Calcium Chloride and Oxygen

A Guide to Solving Stoichiometry Problems

Truc Tran

What is stoichiometry?

Basically, stoichiometry allows us to convert and find the relationship between the reactant and its product in a chemical equation.

Stoichiometry: What is Stoichiometry?

Balanced Equation

In order to solve stoichiometric problems, you would first need to balance the given chemical equation.


Given the equation Calcium chloride and oxygen.


  1. Decide on the type of reaction that is taking place. For calcium chloride and oxygen, the reaction would be synthesis. There is a rule that states "Reaction of a metal chloride and oxygen produces a metal chlorate." CaCl2 + O2 -> Ca(ClO3)2 or Calcium chloride + Oxygen -> Calcium chlorate should be your current equation.
  2. Next step is to balance the equation. Since both sides already have the same amount of calcium and chlorine, all we need to do is balance the oxygen. Simply add 3 in front of the oxygen on the reactant side to get six of it like in the product. The balanced equation should look like - CaCl2 + 3O2 -> Ca(ClO3)2

Molar mass

Before doing Mole to mole or Mass to mass conversions, it's handy to find the molar mass of the compounds ahead of time. You can get the mass by looking on the periodic table. Just add together the elements and multiply the elements that have a following subscript (Do not include coefficients). For example:


  • Ca = 40.078 g
  • Cl = 35.453 g
  • CaCl2 = 40.078 + 35.453(2) = 110.984 g/mole


  • O2 = 15.999(2) = 31.998 g/mole


  • Ca(ClO3)2 = 40.078 + 2[35.453 + 15.999(3)] = 206.978 g/mole

Mole to Mole Conversions

Formula for mole to mole conversion is:

Mole A (from given)| Mole B (Coefficient)

----------------------------- | Mole A (Coefficient)


Let's say that I got 3.18 moles of CaCl2. This would be my given. So, let's go ahead and plug in the numbers to find O2:


3.18 moles CaCl2|3 moles O2

-------------------------| 1 mole CaCl2


Multiply the top numbers and divide by the bottom to get the mole for O2. The answer will result in 9.54 moles of O2.

Mass to Mass Conversion

Mass to mass is similar to mole to mole, but this time you are looking for the mass. There are more steps to this conversion, though it's pretty simple due to the fact that you only have to plug in the number and solve.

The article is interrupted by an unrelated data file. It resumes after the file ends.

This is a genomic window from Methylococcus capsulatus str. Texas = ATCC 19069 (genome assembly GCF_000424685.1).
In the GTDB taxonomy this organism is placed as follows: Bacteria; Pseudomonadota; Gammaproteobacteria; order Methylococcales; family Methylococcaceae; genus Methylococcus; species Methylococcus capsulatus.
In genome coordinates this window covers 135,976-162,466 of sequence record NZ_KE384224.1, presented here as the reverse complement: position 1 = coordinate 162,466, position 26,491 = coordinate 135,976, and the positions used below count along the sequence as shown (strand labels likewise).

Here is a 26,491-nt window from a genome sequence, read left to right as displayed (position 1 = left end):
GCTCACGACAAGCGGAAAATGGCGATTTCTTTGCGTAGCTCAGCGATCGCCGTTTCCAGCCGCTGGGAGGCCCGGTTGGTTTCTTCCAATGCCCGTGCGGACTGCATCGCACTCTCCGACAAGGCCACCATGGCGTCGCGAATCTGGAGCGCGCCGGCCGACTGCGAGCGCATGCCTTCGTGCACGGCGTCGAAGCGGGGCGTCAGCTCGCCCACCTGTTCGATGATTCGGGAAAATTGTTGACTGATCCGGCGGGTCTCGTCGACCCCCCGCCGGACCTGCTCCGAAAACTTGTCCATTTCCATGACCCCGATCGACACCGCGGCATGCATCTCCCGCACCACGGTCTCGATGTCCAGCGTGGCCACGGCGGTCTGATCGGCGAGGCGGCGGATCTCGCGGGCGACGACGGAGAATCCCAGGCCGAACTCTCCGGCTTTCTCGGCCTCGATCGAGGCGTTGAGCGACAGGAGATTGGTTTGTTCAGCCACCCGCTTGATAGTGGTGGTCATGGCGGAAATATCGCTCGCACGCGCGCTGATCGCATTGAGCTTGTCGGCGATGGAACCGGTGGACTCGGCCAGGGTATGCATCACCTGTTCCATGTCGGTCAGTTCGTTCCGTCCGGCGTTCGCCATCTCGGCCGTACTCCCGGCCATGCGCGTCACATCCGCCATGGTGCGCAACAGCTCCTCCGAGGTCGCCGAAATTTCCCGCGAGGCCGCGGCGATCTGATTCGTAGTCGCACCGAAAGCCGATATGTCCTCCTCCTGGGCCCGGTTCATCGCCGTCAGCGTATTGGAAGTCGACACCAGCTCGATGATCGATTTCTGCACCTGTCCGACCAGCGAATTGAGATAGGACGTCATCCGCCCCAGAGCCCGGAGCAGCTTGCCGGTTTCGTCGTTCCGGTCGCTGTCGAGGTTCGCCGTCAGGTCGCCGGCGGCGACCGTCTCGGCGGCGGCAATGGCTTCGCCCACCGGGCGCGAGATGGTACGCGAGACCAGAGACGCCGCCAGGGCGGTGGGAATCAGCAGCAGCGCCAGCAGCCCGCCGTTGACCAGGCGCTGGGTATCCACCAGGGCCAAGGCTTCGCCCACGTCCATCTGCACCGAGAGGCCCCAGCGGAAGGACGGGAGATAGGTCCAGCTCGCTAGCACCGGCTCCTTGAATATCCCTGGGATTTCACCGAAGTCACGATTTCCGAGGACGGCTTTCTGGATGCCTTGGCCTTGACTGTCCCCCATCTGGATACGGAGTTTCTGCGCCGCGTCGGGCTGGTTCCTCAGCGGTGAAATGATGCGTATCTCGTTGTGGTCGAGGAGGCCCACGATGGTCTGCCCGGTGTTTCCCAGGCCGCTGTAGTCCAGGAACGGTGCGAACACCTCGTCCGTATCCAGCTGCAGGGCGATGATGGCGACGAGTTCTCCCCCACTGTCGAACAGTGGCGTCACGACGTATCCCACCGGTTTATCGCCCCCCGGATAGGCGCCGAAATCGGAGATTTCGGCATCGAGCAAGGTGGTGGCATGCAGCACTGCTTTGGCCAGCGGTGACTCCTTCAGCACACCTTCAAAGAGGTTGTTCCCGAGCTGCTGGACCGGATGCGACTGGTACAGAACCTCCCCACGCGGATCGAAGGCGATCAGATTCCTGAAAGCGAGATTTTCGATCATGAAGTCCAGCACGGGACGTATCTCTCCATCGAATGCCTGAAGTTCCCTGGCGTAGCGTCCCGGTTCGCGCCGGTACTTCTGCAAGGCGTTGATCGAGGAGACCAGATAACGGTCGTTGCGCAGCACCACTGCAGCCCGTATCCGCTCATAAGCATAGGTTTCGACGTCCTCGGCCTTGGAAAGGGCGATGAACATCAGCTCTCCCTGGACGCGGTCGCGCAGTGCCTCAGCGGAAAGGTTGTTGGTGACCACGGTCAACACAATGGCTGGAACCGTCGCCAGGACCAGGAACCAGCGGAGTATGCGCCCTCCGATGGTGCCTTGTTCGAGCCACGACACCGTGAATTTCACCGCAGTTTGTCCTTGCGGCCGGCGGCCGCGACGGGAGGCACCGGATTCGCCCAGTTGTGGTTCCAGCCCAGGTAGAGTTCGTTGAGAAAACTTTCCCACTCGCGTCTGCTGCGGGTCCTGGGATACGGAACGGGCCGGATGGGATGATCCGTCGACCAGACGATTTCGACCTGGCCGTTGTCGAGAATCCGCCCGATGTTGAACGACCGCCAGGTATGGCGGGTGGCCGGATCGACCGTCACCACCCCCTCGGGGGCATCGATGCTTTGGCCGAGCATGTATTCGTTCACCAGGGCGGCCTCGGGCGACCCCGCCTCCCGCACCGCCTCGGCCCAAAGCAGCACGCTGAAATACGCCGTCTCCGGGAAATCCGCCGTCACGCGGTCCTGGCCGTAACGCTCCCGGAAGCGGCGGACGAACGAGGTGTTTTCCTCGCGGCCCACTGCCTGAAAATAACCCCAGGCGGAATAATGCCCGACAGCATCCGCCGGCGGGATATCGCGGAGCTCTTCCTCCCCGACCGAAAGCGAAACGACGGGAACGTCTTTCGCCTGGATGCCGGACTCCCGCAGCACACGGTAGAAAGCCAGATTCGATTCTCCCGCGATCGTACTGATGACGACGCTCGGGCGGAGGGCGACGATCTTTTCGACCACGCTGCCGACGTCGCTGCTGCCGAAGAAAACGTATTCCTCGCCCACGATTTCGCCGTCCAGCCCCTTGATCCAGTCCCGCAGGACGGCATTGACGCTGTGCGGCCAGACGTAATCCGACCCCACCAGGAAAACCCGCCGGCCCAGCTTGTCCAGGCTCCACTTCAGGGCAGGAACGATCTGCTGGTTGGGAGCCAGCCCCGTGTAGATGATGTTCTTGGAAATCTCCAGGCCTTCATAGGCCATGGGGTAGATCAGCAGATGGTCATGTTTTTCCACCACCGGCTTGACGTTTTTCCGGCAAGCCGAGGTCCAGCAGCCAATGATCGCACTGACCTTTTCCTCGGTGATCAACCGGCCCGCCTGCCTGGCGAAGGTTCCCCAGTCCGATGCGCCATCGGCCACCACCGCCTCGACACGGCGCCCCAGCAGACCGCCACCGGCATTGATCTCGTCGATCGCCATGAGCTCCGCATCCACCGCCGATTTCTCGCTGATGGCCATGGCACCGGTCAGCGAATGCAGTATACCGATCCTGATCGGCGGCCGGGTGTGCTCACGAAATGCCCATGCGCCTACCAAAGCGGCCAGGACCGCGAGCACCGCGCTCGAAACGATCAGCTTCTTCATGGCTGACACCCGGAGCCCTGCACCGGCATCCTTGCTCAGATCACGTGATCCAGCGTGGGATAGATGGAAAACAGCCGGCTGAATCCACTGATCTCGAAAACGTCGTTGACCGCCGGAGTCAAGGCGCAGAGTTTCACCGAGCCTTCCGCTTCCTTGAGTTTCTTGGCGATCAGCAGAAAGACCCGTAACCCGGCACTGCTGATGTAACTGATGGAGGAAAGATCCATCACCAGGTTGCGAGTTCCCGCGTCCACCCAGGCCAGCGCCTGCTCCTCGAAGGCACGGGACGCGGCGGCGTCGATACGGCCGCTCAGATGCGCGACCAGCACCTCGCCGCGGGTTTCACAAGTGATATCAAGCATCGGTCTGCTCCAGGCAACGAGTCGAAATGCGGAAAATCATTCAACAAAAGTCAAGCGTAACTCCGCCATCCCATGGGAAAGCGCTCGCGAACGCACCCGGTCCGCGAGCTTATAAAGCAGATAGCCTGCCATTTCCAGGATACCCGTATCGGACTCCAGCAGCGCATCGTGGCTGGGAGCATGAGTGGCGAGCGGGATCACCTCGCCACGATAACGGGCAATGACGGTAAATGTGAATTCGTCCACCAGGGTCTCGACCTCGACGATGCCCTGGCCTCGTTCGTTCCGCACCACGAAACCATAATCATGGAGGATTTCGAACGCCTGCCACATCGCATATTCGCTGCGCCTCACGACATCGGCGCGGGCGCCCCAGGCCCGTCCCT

Formula: PT= Periodic table

Mass A (given)|Mole A (always 1)|Mole B (coefficient)|Molar mass B(PT)

---------------------|Molar mass A(PT) |Mole A (coefficient)|Mole B (always 1)


Let's say there's 12.1g of CaCl2:

12.1 g CaCl2| 1 mole CaCl2 | 1 Ca(ClO3)2 | 206.978g Ca(ClO3)2 = 22.6 g of Ca(ClO3)2

------------------|110.984gCaCl2|1 mole CaCl2|1 mole Ca(ClO3)2

Limiting and Excess Reactant

The limiting reactant limits the amount of product that can be made.

Excess reactant is the reactant that you have extra of.

To find the limiting and excess reactant, you have to do mass to mass conversion.

Problems that have 2 givens are usually the ones asking for the limiting and excess reactants.


Let's say there are 12.3g of CaCl2 and 12.3g of O2 :


12.3g CaCl2|1 mole CaCl2|1mole Ca(ClO3)2|206.978g Ca(ClO3)2 = 22.94 g Ca(ClO3)2

----------------|110.984gCaCl2|1 mole CaCl2 | 1 mole Ca(ClO3)2


12.3g O2| 1 mole O2| 1 Ca(ClO3)2| 206.978 g Ca(ClO3)2 = 26.52g Ca(ClO3)2

-------------|31.998g O2|3 mole O2 |1 mole Ca(ClO3)2


CaCl2 is the limiting reactant and O2 is the excess reactant.

Theoretical yield and Percent yield

The calculated/expected yield of product is called the theoretical yield. The theoretical yield is the result of the limiting reactant when solved. CaCl2 was our limiting reactant, so 22.94 g is the theoretical yield.

The amount actually produced is called the actual yield.

To get the percent yield, divide the actual yield by theoretical yield then multiply by 100.


Given the actual yield 25.01 g of Ca(ClO3)2 :

(25.01/22.94) x 100 = 109%


Reasons why the percent yield is not exactly 100%:

  1. Contains impurities if its over 100%
  2. Less than 100% = Product is lost when transferring to a different container.
  3. Wrong measurements